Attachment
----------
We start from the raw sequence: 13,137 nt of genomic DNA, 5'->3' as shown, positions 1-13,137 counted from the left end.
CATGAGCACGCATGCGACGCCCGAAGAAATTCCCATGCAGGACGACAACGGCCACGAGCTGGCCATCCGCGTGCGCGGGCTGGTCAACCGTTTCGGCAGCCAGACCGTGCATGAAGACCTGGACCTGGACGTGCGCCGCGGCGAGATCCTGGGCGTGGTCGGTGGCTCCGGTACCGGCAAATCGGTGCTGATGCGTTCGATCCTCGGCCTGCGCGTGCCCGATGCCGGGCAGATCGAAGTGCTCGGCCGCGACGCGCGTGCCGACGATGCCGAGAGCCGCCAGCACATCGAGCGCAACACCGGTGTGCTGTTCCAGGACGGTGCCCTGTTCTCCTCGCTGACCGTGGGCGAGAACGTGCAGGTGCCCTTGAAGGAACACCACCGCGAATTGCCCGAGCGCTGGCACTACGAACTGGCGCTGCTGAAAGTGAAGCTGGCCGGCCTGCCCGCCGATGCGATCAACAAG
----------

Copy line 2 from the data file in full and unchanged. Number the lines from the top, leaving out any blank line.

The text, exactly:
CATGAGCACGCATGCGACGCCCGAAGAAATTCCCATGCAGGACGACAACGGCCACGAGCTGGCCATCCGCGTGCGCGGGCTGGTCAACCGTTTCGGCAGCCAGACCGTGCATGAAGACCTGGACCTGGACGTGCGCCGCGGCGAGATCCTGGGCGTGGTCGGTGGCTCCGGTACCGGCAAATCGGTGCTGATGCGTTCGATCCTCGGCCTGCGCGTGCCCGATGCCGGGCAGATCGAAGTGCTCGGCCGCGACGCGCGTGCCGACGATGCCGAGAGCCGCCAGCACATCGAGCGCAACACCGGTGTGCTGTTCCAGGACGGTGCCCTGTTCTCCTCGCTGACCGTGGGCGAGAACGTGCAGGTGCCCTTGAAGGAACACCACCGCGAATTGCCCGAGCGCTGGCACTACGAACTGGCGCTGCTGAAAGTGAAGCTGGCCGGCCTGCCCGCCGATGCGATCAACAAG